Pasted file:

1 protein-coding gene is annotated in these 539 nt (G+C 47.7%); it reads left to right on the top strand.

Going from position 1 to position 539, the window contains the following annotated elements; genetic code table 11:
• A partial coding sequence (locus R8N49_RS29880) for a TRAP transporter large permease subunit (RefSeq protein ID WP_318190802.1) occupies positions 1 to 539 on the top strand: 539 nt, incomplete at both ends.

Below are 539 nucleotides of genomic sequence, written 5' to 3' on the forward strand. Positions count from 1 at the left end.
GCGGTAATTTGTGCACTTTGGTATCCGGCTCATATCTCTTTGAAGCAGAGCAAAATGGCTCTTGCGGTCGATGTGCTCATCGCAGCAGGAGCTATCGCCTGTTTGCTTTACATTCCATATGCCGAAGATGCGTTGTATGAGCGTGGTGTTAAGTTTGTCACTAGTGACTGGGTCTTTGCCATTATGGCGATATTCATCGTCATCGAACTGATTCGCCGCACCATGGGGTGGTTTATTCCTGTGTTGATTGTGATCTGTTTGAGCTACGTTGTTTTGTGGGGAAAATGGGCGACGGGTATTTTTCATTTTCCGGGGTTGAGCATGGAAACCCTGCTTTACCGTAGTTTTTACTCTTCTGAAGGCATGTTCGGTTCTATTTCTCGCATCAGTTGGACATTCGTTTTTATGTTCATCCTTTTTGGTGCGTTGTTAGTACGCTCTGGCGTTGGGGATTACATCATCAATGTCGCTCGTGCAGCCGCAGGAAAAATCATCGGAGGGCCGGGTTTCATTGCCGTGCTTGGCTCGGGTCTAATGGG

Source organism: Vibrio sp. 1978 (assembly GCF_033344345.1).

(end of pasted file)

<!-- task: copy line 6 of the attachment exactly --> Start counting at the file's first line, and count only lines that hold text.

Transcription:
Source organism: Vibrio sp. 1978 (assembly GCF_033344345.1).